Tom Collins Variations

7 Tom Collins Variations

The Classic Tom Collins Cocktail

The Tom Collins cocktail is typically described as sparkling lemonade spiked with gin served over ice in a Collins glass. Its traditional ingredients include gin, lemon juice, sugar, and carbonated water. 

Other sparkling citrus cocktails that follow that same formula are named after Tom Collins and are considered Collins-style cocktails. 

History of Tom Collins Cocktail

The history of the Tom Collins cocktail is quite extensive as the recipe was first written in 1876 by Jerry Thomas, who is considered the father of American mixology. However, it is thought to have been created years before and spread in popularity by word of mouth. 

Since then, the Tom Collins cocktail has exploded with variations, but this list includes all of the most popular ones plus a few extras!

Variations of Tom Collins: Greatest Hits of The Collins Family

1. John Collins Cocktail

by A Couple Cooks

John Collins Cocktail

The difference between Tom and John is that to make a John Collins, you’ll need bourbon or at least some type of whiskey instead of gin. 

This John Collins Cocktail recipe by A Couple Cooks uses bourbon, soda water, lemon juice, and simple syrup to create a well-balanced John Collins.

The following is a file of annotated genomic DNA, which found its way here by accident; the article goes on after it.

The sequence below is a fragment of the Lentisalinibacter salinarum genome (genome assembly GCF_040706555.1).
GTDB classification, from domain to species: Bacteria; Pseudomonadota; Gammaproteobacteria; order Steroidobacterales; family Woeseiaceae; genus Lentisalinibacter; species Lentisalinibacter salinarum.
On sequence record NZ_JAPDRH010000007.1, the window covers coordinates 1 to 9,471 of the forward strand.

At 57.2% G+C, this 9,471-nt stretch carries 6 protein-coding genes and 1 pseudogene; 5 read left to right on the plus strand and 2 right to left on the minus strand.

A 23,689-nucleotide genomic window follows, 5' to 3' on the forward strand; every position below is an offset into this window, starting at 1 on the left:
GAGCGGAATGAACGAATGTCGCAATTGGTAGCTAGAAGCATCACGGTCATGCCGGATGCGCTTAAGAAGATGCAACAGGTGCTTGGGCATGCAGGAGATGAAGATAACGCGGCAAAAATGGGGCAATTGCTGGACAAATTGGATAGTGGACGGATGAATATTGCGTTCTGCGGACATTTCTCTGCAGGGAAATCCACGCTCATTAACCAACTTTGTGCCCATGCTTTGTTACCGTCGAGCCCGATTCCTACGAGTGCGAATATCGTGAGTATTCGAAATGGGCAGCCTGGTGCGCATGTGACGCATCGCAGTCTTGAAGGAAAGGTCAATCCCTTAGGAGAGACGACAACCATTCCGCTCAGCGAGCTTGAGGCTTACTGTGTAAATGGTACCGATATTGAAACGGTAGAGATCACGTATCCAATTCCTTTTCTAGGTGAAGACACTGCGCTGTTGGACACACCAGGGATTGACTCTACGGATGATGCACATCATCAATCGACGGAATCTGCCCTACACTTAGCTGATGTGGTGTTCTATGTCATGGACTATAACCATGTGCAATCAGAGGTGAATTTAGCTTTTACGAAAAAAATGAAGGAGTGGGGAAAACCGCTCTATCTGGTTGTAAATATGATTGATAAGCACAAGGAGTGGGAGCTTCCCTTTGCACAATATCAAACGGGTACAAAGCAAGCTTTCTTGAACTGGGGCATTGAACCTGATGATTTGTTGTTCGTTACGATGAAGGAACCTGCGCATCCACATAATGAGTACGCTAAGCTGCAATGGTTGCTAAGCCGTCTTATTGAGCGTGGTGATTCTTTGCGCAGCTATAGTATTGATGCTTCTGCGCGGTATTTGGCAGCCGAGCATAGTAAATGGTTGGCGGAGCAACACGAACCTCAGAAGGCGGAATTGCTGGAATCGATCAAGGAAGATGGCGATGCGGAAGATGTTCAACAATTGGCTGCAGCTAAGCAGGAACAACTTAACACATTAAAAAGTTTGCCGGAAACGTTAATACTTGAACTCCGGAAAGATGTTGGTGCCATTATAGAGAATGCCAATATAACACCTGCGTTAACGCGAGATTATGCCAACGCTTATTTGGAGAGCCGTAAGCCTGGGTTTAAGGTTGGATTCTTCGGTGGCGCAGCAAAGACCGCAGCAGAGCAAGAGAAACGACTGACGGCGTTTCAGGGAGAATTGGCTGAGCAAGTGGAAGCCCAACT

Add ice in a Collins glass, pour all the ingredients into the glass, ensuring that the last ingredient is soda water so that it combines everything together, and garnish with a lemon slice and a maraschino cherry.  

2. (Joe Collins) Vodka Collins Recipe

by Bevvy

(Joe Collins) Vodka Collins Recipe

To make a Vodka Collins, also known as a Joe Collins, you guessed it– switch out the gin for vodka. Try making the Vodka Collins Recipe by Bevvy which you simply stir up the vodka, freshly squeezed lemon juice, simple syrup (or any sweetener of your choice), and sparkling water over fresh ice. They suggest plain soda water! 

3. Pedro Collins Cocktail Recipe

by Difford’s Guide

Pedro Collins Cocktail Recipe

Pedro Collins prefers light rum instead of gin in his cocktail. Difford’s Guide suggests using Bacardi Carta Blanca for the base spirit mixed with lime juice, simple syrup, and Thomas Henry Soda Water in their Pedro Collins Cocktail recipe.